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News ::
ietnam Veteran Finds Nurse Who Helped Him Through Serious Injury (english)
09 Apr 2003
The war with Iraq has stirred up a lot of memories for veterans of past wars.

For one Vietnam vet, it has helped fuel his desire to find the nurse that cared for him after being wounded.
ohn Erby of Sharonville lost his right leg in Vietnam and he credits his recovery to several people including a nurse.

He's spent the past 19 years trying to find her.

"We started receiving incoming and my RTO and I were hit."

It was january 1968, Army Lieutenant Erby was wounded at the fire support base in Vietnam. Just a week after surviving one of
the biggest battles of the war at that same location

"A mortar came in right about a foot and a half away and tore my right leg up along with the achilles tendon and blew out the
heel," said Erby.

Erby, a football standout at the University of California, was devastated, his right leg was amputated.

"That first day, Whoa is me! My whole life is ruined, but it wasn't and she pointed it out to me," said Erby.

"She" is Lieutenant Christy, the nurse that took care of Erby.

But after leaving the hospital, Erby says he wanted to put Vietnam behind him. He coached football at the University of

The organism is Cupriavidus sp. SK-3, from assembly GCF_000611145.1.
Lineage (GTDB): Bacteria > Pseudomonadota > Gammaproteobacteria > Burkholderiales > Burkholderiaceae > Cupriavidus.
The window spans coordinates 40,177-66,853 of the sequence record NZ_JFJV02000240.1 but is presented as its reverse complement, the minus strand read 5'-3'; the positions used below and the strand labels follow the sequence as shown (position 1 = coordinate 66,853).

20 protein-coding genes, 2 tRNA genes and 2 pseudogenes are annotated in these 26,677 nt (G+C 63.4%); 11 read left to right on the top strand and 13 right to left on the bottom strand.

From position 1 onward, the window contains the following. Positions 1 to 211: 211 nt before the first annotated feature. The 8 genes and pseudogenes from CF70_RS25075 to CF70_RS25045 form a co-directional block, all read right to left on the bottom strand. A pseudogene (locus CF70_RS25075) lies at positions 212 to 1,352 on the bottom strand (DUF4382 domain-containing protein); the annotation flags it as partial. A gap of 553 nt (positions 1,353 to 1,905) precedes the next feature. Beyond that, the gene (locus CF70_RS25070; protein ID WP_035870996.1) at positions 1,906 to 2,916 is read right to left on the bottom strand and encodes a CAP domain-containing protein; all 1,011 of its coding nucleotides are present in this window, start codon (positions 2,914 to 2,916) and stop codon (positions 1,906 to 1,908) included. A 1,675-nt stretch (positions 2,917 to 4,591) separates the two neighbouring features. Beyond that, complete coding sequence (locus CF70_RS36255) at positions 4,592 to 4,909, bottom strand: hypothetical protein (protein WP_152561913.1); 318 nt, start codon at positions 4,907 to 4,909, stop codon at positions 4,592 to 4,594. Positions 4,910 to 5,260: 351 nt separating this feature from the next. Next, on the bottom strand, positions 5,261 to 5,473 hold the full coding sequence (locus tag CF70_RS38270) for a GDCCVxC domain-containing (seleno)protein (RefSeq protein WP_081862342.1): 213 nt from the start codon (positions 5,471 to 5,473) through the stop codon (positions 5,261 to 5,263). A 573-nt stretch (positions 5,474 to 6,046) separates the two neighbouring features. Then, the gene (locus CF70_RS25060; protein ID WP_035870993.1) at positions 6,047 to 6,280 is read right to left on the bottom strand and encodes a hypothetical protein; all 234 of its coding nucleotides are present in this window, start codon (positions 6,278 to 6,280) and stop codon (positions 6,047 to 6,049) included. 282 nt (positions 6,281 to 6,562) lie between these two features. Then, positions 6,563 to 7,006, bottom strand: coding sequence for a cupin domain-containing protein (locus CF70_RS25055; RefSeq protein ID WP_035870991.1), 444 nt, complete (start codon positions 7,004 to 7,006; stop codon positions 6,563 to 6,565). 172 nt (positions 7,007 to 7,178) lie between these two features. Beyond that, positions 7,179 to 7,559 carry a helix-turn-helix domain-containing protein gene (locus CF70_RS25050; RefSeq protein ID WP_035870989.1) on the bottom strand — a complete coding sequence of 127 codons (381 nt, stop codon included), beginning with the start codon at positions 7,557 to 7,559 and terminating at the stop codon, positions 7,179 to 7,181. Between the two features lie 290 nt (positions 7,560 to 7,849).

California for four years until getting a job in Cincinnati as sales rep for Levi Strauss.

Then a visit to the Vietnam Veteran's Memorial in Washington D.C. 19 years ago brought his time in Vietnam back and he
began to search for nurse Christy and his physical therapist Bill McDill.

"I always looked back and thought I wouldn't have accomplished this if it wasn't for Bill McDill and Lt. Christy," Erby said.

Erby found McDill but his search for nurse Christy was difficult. He took a sign with her name on it to dozens of reunions hoping
someone would help.

"There were a 100 people searching various leads and rosters," said Erby.

After 19 years of searching a friend found Lt. Christy in Michigan last week and she remembered Erby and called him.

"The first phone call we caught up on our lives and what we done. All these years and I could do nothing but praise her," Erby
said.

And the reunion was of course, an emotional one.

"She didn't know it but I was crying," Erby said.

Erby believes his story can be a lesson applied to others, not to give up no matter how difficult the task.

"If its important enough it will happen," Erby said.

Erby received a purple heart medal for his actions in Vietnam.

He is now active in veteran affairs and his next project is to meet nurse Christy face to face.
http://the.honoluluadvertiser.com/article/2003/Apr/07/mn/mn02a.html
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